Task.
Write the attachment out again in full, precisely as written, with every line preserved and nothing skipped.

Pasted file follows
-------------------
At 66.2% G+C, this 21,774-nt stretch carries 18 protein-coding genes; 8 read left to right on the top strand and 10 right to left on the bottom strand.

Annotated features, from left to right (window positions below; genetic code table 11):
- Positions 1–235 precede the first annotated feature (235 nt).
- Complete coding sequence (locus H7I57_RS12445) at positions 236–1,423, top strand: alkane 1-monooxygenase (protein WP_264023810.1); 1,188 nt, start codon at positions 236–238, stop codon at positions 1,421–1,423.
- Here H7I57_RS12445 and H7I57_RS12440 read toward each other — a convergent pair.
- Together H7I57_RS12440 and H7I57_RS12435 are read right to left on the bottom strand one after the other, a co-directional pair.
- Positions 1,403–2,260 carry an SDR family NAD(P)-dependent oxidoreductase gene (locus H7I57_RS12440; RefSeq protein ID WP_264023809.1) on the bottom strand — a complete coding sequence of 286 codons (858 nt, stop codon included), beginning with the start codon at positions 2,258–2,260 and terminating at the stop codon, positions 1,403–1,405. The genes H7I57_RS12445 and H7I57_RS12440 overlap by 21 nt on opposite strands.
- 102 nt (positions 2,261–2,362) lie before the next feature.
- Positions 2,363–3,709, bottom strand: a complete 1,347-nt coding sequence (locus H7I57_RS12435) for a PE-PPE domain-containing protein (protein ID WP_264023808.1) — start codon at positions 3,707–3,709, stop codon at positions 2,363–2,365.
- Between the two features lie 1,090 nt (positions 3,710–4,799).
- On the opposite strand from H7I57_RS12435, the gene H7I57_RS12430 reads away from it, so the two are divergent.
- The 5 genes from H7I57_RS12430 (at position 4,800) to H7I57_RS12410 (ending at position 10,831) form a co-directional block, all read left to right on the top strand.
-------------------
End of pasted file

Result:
At 66.2% G+C, this 21,774-nt stretch carries 18 protein-coding genes; 8 read left to right on the top strand and 10 right to left on the bottom strand.

Annotated features, from left to right (window positions below; genetic code table 11):
- Positions 1–235 precede the first annotated feature (235 nt).
- Complete coding sequence (locus H7I57_RS12445) at positions 236–1,423, top strand: alkane 1-monooxygenase (protein WP_264023810.1); 1,188 nt, start codon at positions 236–238, stop codon at positions 1,421–1,423.
- Here H7I57_RS12445 and H7I57_RS12440 read toward each other — a convergent pair.
- Together H7I57_RS12440 and H7I57_RS12435 are read right to left on the bottom strand one after the other, a co-directional pair.
- Positions 1,403–2,260 carry an SDR family NAD(P)-dependent oxidoreductase gene (locus H7I57_RS12440; RefSeq protein ID WP_264023809.1) on the bottom strand — a complete coding sequence of 286 codons (858 nt, stop codon included), beginning with the start codon at positions 2,258–2,260 and terminating at the stop codon, positions 1,403–1,405. The genes H7I57_RS12445 and H7I57_RS12440 overlap by 21 nt on opposite strands.
- 102 nt (positions 2,261–2,362) lie before the next feature.
- Positions 2,363–3,709, bottom strand: a complete 1,347-nt coding sequence (locus H7I57_RS12435) for a PE-PPE domain-containing protein (protein ID WP_264023808.1) — start codon at positions 3,707–3,709, stop codon at positions 2,363–2,365.
- Between the two features lie 1,090 nt (positions 3,710–4,799).
- On the opposite strand from H7I57_RS12435, the gene H7I57_RS12430 reads away from it, so the two are divergent.
- The 5 genes from H7I57_RS12430 (at position 4,800) to H7I57_RS12410 (ending at position 10,831) form a co-directional block, all read left to right on the top strand.